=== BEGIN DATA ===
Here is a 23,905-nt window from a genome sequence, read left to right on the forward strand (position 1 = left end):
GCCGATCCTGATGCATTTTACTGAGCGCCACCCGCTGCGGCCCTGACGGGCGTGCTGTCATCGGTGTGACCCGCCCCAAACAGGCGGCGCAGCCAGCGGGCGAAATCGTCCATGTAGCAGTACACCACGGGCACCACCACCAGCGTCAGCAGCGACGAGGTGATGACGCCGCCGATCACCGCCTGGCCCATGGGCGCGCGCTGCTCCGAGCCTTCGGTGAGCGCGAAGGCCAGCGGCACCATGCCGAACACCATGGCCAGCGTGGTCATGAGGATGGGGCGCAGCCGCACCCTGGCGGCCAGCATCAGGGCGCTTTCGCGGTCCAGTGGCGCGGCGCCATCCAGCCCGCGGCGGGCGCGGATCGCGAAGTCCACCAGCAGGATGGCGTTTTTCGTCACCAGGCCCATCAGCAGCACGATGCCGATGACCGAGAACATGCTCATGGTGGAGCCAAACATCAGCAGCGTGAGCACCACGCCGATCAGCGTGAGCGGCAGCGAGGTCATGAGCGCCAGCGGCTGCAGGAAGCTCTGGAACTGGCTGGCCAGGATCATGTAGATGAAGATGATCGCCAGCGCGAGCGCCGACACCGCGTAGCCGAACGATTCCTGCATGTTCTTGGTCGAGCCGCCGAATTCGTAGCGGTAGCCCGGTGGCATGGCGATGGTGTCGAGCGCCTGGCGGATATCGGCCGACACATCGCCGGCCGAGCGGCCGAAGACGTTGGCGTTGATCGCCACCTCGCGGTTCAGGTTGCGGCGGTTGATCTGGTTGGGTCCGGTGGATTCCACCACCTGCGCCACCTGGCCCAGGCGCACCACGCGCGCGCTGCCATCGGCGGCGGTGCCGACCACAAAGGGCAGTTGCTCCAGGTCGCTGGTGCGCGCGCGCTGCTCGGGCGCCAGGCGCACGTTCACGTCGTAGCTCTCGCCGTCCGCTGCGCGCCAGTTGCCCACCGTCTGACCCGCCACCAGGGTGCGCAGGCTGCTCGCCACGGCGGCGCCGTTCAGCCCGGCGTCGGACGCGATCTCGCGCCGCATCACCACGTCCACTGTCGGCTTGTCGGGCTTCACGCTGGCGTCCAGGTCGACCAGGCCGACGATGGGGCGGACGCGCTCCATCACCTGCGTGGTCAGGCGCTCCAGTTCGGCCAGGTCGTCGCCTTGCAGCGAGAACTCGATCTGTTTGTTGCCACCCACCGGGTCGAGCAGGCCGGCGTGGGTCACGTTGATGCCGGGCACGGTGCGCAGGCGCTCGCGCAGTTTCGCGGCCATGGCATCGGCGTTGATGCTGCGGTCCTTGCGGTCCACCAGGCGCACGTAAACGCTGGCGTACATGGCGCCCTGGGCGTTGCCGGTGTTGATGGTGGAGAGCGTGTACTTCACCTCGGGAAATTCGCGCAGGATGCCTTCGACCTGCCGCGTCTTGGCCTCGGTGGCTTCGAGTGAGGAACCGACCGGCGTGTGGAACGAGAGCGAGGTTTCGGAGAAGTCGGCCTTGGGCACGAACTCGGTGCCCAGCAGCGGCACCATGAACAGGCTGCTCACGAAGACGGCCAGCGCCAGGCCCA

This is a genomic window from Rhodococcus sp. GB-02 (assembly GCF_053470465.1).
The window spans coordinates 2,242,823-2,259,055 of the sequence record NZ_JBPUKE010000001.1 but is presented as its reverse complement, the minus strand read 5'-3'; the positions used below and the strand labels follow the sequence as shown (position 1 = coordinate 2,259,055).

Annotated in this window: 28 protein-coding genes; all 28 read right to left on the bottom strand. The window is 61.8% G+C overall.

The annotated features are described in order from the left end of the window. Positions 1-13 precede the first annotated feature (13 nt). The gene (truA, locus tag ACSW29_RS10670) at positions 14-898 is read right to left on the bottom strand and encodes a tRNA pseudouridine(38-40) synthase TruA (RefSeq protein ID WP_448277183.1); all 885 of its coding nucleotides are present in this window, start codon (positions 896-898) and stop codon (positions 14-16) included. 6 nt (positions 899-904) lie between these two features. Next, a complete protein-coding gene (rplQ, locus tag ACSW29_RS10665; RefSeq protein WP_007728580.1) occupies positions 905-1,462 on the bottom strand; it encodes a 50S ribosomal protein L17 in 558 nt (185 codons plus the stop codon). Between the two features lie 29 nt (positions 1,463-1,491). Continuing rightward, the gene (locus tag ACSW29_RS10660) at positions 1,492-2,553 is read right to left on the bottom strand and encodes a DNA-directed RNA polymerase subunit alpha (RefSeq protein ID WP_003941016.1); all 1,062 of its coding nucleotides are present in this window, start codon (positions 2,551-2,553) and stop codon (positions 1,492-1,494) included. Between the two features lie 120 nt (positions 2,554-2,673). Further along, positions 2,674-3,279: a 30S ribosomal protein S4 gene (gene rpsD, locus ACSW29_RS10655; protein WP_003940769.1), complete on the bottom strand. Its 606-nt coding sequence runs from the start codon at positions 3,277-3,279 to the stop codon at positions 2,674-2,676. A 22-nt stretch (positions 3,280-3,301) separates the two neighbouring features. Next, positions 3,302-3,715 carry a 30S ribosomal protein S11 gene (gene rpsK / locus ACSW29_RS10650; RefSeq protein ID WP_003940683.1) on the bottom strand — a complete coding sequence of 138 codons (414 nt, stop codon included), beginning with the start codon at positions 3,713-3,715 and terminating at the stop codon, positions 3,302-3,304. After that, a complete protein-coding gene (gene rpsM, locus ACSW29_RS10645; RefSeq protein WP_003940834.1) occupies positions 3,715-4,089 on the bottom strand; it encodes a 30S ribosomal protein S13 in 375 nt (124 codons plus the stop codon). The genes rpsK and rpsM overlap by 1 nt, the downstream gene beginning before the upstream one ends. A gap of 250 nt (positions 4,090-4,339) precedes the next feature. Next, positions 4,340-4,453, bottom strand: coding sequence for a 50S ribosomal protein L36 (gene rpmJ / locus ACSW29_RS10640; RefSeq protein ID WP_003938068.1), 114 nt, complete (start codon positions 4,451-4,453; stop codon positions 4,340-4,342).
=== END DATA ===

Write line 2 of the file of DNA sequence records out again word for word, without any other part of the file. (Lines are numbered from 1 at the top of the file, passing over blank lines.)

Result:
GCCGATCCTGATGCATTTTACTGAGCGCCACCCGCTGCGGCCCTGACGGGCGTGCTGTCATCGGTGTGACCCGCCCCAAACAGGCGGCGCAGCCAGCGGGCGAAATCGTCCATGTAGCAGTACACCACGGGCACCACCACCAGCGTCAGCAGCGACGAGGTGATGACGCCGCCGATCACCGCCTGGCCCATGGGCGCGCGCTGCTCCGAGCCTTCGGTGAGCGCGAAGGCCAGCGGCACCATGCCGAACACCATGGCCAGCGTGGTCATGAGGATGGGGCGCAGCCGCACCCTGGCGGCCAGCATCAGGGCGCTTTCGCGGTCCAGTGGCGCGGCGCCATCCAGCCCGCGGCGGGCGCGGATCGCGAAGTCCACCAGCAGGATGGCGTTTTTCGTCACCAGGCCCATCAGCAGCACGATGCCGATGACCGAGAACATGCTCATGGTGGAGCCAAACATCAGCAGCGTGAGCACCACGCCGATCAGCGTGAGCGGCAGCGAGGTCATGAGCGCCAGCGGCTGCAGGAAGCTCTGGAACTGGCTGGCCAGGATCATGTAGATGAAGATGATCGCCAGCGCGAGCGCCGACACCGCGTAGCCGAACGATTCCTGCATGTTCTTGGTCGAGCCGCCGAATTCGTAGCGGTAGCCCGGTGGCATGGCGATGGTGTCGAGCGCCTGGCGGATATCGGCCGACACATCGCCGGCCGAGCGGCCGAAGACGTTGGCGTTGATCGCCACCTCGCGGTTCAGGTTGCGGCGGTTGATCTGGTTGGGTCCGGTGGATTCCACCACCTGCGCCACCTGGCCCAGGCGCACCACGCGCGCGCTGCCATCGGCGGCGGTGCCGACCACAAAGGGCAGTTGCTCCAGGTCGCTGGTGCGCGCGCGCTGCTCGGGCGCCAGGCGCACGTTCACGTCGTAGCTCTCGCCGTCCGCTGCGCGCCAGTTGCCCACCGTCTGACCCGCCACCAGGGTGCGCAGGCTGCTCGCCACGGCGGCGCCGTTCAGCCCGGCGTCGGACGCGATCTCGCGCCGCATCACCACGTCCACTGTCGGCTTGTCGGGCTTCACGCTGGCGTCCAGGTCGACCAGGCCGACGATGGGGCGGACGCGCTCCATCACCTGCGTGGTCAGGCGCTCCAGTTCGGCCAGGTCGTCGCCTTGCAGCGAGAACTCGATCTGTTTGTTGCCACCCACCGGGTCGAGCAGGCCGGCGTGGGTCACGTTGATGCCGGGCACGGTGCGCAGGCGCTCGCGCAGTTTCGCGGCCATGGCATCGGCGTTGATGCTGCGGTCCTTGCGGTCCACCAGGCGCACGTAAACGCTGGCGTACATGGCGCCCTGGGCGTTGCCGGTGTTGATGGTGGAGAGCGTGTACTTCACCTCGGGAAATTCGCGCAGGATGCCTTCGACCTGCCGCGTCTTGGCCTCGGTGGCTTCGAGTGAGGAACCGACCGGCGTGTGGAACGAGAGCGAGGTTTCGGAGAAGTCGGCCTTGGGCACGAACTCGGTGCCCAGCAGCGGCACCATGAACAGGCTGCTCACGAAGACGGCCAGCGCCAGGCCCA